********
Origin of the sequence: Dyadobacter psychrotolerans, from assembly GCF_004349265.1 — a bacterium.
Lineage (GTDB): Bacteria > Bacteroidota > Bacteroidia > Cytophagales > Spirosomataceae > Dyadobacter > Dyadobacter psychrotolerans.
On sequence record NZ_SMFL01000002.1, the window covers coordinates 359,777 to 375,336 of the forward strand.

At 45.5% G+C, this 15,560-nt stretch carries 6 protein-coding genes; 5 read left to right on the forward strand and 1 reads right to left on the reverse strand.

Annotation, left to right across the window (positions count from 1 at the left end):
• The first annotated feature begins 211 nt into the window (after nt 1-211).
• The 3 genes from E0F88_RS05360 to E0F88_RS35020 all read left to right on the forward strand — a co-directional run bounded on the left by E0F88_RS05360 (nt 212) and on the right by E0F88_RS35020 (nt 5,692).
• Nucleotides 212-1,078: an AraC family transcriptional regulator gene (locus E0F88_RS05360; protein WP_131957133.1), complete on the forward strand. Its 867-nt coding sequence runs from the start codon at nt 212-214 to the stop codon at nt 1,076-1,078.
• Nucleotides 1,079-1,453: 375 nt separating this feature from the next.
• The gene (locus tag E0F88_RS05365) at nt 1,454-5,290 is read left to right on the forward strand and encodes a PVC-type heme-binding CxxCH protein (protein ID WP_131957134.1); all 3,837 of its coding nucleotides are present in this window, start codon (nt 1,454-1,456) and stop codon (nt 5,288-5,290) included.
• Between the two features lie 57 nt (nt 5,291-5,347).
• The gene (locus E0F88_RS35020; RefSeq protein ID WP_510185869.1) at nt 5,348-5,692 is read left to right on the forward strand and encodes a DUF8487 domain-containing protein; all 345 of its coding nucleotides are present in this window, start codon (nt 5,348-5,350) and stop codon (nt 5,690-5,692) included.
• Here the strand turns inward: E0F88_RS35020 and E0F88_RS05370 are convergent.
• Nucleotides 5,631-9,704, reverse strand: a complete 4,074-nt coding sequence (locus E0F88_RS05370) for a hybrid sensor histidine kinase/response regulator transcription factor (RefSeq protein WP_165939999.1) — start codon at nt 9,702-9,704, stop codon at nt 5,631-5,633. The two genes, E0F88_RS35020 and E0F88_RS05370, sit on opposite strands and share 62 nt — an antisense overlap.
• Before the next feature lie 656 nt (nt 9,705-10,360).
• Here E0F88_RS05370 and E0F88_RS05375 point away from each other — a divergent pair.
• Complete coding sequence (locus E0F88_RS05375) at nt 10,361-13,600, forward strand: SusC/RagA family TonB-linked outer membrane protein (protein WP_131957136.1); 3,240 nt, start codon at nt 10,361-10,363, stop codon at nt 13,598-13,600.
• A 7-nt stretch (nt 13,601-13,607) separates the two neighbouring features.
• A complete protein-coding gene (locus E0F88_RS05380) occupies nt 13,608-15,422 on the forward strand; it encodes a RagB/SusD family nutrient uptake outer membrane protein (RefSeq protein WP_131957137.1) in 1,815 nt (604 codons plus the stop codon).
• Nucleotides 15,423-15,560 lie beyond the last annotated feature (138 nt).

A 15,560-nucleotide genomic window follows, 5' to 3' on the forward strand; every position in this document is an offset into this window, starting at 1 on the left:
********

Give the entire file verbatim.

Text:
Origin of the sequence: Dyadobacter psychrotolerans, from assembly GCF_004349265.1 — a bacterium.
Lineage (GTDB): Bacteria > Bacteroidota > Bacteroidia > Cytophagales > Spirosomataceae > Dyadobacter > Dyadobacter psychrotolerans.
On sequence record NZ_SMFL01000002.1, the window covers coordinates 359,777 to 375,336 of the forward strand.

At 45.5% G+C, this 15,560-nt stretch carries 6 protein-coding genes; 5 read left to right on the forward strand and 1 reads right to left on the reverse strand.

Annotation, left to right across the window (positions count from 1 at the left end):
• The first annotated feature begins 211 nt into the window (after nt 1-211).
• The 3 genes from E0F88_RS05360 to E0F88_RS35020 all read left to right on the forward strand — a co-directional run bounded on the left by E0F88_RS05360 (nt 212) and on the right by E0F88_RS35020 (nt 5,692).
• Nucleotides 212-1,078: an AraC family transcriptional regulator gene (locus E0F88_RS05360; protein WP_131957133.1), complete on the forward strand. Its 867-nt coding sequence runs from the start codon at nt 212-214 to the stop codon at nt 1,076-1,078.
• Nucleotides 1,079-1,453: 375 nt separating this feature from the next.
• The gene (locus tag E0F88_RS05365) at nt 1,454-5,290 is read left to right on the forward strand and encodes a PVC-type heme-binding CxxCH protein (protein ID WP_131957134.1); all 3,837 of its coding nucleotides are present in this window, start codon (nt 1,454-1,456) and stop codon (nt 5,288-5,290) included.
• Between the two features lie 57 nt (nt 5,291-5,347).
• The gene (locus E0F88_RS35020; RefSeq protein ID WP_510185869.1) at nt 5,348-5,692 is read left to right on the forward strand and encodes a DUF8487 domain-containing protein; all 345 of its coding nucleotides are present in this window, start codon (nt 5,348-5,350) and stop codon (nt 5,690-5,692) included.
• Here the strand turns inward: E0F88_RS35020 and E0F88_RS05370 are convergent.
• Nucleotides 5,631-9,704, reverse strand: a complete 4,074-nt coding sequence (locus E0F88_RS05370) for a hybrid sensor histidine kinase/response regulator transcription factor (RefSeq protein WP_165939999.1) — start codon at nt 9,702-9,704, stop codon at nt 5,631-5,633. The two genes, E0F88_RS35020 and E0F88_RS05370, sit on opposite strands and share 62 nt — an antisense overlap.
• Before the next feature lie 656 nt (nt 9,705-10,360).
• Here E0F88_RS05370 and E0F88_RS05375 point away from each other — a divergent pair.
• Complete coding sequence (locus E0F88_RS05375) at nt 10,361-13,600, forward strand: SusC/RagA family TonB-linked outer membrane protein (protein WP_131957136.1); 3,240 nt, start codon at nt 10,361-10,363, stop codon at nt 13,598-13,600.
• A 7-nt stretch (nt 13,601-13,607) separates the two neighbouring features.
• A complete protein-coding gene (locus E0F88_RS05380) occupies nt 13,608-15,422 on the forward strand; it encodes a RagB/SusD family nutrient uptake outer membrane protein (RefSeq protein WP_131957137.1) in 1,815 nt (604 codons plus the stop codon).
• Nucleotides 15,423-15,560 lie beyond the last annotated feature (138 nt).

A 15,560-nucleotide genomic window follows, 5' to 3' on the forward strand; every position in this document is an offset into this window, starting at 1 on the left: